Posted on Leave a comment

Illinois Leaps Headlong into the Industrial Hemp Market

By William Sumner, Hemp Business Journal Contributor

Illinois is going all-in on cannabis. In becoming the first state to legislatively enact (rather than pass via ballot measure) both to legalize adult-use cannabis and create a state sales marketplace, Illinois has seen a surge in interest for industrial hemp. Prompted by the passage of the 2018 Farm Bill, which federally legalized industrial hemp for the first time since World War II, the Land of Lincoln is on its way to establishing a dynamic hemp market.

Case in point: Within 24 hours of opening the application process for hemp cultivation licenses, the Illinois Department of Agriculture (IDA) was inundated with over 400 applications from interested farmers. Since the application process began in May, the IDA received 667 applications, approving 434 cultivators and 89 processors.

That is significant, especially given other states with similar population levels. By comparison, despite Pennsylvania’s being in the second year of its industrial hemp program, only 319 cultivation permits have been issued there.

Confident that Illinois is poised to become a major hemp producer, the Ontario-based hemp company Red White & Bloom (RWB) is making major bets on the market. Late last month, the company signed a letter of intent to acquire what could be one of the world’s largest hemp production facilities.

Located in Granville, the new production facility totals 3.6 million square feet with over 451,282 square feet of production and warehouse facilities. That represents a massive undertaking compared to other hemp production facilities, as it is nearly 1.5x the size of Canopy Growth’s  (NYSE: CGC) new production facility in Kirkwood, New York.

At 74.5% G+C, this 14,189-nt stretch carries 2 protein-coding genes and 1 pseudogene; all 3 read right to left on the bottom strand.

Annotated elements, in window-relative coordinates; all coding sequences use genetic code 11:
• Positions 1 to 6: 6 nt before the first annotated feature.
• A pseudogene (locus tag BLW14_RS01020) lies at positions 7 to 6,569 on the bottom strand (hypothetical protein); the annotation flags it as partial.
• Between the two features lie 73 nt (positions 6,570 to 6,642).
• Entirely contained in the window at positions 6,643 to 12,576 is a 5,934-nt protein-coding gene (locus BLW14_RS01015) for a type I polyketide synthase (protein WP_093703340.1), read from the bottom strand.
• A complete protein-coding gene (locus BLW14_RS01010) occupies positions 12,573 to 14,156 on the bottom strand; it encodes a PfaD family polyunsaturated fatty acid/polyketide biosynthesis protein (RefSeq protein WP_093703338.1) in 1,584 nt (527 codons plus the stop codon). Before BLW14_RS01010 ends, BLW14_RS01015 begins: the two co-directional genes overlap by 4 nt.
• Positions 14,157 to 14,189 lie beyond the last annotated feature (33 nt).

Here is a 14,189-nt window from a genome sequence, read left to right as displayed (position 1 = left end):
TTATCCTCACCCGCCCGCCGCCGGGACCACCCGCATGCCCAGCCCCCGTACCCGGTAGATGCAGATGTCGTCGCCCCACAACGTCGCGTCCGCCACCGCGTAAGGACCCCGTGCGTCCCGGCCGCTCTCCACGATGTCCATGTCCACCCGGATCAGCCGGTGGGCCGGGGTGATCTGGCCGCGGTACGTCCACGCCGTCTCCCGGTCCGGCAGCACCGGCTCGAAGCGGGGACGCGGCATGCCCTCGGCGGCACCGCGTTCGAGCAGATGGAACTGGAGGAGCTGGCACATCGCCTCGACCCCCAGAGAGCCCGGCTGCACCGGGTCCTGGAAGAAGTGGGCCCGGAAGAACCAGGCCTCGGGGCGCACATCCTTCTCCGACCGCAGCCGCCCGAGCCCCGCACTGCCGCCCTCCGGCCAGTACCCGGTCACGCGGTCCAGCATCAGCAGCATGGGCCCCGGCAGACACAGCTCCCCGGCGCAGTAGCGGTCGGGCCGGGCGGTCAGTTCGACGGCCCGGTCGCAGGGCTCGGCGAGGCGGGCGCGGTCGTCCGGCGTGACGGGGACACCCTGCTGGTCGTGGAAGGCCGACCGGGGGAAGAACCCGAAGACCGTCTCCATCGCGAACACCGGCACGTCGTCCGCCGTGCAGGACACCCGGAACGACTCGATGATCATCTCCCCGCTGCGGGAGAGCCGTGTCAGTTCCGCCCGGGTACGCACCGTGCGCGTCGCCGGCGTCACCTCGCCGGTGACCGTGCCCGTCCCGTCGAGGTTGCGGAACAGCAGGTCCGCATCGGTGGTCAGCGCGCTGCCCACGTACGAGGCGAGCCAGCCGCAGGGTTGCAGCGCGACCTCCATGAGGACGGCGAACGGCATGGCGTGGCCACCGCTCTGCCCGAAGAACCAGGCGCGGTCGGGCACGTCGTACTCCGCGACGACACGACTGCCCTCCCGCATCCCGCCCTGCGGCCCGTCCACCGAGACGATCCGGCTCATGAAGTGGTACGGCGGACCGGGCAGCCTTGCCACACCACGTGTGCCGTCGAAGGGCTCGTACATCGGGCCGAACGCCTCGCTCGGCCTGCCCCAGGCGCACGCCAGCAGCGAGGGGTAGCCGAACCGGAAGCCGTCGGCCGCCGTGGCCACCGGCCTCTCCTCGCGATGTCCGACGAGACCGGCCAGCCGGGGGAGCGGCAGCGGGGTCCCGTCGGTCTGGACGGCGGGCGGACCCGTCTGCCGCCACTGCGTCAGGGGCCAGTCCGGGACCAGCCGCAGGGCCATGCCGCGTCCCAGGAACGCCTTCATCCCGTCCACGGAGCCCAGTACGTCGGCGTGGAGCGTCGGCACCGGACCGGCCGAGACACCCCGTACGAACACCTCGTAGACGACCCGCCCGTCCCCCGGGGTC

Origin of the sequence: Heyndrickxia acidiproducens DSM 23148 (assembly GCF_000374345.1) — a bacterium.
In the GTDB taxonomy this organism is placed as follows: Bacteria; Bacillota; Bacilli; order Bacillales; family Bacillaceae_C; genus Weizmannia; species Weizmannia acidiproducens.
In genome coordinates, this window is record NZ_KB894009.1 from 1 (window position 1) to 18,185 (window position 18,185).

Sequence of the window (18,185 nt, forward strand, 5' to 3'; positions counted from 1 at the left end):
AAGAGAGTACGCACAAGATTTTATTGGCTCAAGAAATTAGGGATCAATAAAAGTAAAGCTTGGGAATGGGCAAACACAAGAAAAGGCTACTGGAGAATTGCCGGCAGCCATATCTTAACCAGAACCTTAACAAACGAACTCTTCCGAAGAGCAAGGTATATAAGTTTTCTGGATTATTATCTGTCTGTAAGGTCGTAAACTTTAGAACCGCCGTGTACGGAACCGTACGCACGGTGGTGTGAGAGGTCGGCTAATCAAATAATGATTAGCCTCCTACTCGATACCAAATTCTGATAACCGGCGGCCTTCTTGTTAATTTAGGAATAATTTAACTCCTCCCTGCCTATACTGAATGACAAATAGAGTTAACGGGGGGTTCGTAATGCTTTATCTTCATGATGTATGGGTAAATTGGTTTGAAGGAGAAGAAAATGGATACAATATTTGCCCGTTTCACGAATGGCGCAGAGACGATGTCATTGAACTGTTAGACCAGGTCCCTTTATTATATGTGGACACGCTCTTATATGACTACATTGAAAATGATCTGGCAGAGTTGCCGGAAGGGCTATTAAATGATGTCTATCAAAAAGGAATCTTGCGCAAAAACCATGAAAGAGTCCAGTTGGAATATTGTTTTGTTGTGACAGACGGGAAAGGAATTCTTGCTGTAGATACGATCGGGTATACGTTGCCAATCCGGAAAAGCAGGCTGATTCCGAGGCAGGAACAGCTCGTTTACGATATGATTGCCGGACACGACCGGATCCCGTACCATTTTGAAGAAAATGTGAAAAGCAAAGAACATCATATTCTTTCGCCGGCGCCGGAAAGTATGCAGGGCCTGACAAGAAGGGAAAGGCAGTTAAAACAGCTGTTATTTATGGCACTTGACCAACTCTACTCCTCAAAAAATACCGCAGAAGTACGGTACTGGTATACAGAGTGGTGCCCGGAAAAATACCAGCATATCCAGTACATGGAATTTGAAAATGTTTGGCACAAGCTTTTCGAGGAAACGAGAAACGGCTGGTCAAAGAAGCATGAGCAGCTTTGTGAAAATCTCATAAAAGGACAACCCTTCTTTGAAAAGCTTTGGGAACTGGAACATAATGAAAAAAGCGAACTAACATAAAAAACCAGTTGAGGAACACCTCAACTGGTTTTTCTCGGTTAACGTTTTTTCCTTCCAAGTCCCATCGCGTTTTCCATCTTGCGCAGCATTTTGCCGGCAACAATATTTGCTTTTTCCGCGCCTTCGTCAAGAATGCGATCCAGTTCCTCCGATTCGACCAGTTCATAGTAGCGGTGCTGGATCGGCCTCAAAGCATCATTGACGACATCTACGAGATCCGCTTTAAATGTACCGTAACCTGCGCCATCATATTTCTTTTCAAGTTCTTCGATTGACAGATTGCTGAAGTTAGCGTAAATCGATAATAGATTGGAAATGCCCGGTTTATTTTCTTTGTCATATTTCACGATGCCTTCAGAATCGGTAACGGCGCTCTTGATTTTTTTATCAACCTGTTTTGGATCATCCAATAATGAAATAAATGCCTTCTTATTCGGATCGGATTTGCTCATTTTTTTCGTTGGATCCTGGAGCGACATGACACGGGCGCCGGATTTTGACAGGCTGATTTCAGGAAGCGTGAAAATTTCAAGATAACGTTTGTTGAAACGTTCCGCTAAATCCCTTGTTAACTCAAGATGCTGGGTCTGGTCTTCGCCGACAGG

Read more …

Posted on Leave a comment

A Brief History of Hemp in the United States

History of Hemp

Produced by Patagonia

Natural. Misunderstood. Legal. This is the story of the history of hemp in the United States. A forbidden fiber in the U.S. since 1970, hemp has taken the heat for almost five decades. Until the Farm Bill passed in December of 2018, hemp was federally illegal to grow for commercial purposes, making it risky for businesses to invest in a new crop that was incorrectly classified as a drug. Visit Patagonia.com/hemp to learn more.

History of Hemp in the United States

Field of Hemp

Posted on 2 Comments

Plant Medicine and CBD Doesn’t Quite Fit Their Standard Operating Procedure

Plant MedicineThe randomized, double-blind controlled studies that became standard in the 1950s for drug clinical trials are not well suited for multi-compound natural products because having more than one bioactive phytocompound exponentially increases the variables that need to be controlled. In fact, the FDA has only approved several herbal prescription drugs and none involve hemp or cannabis.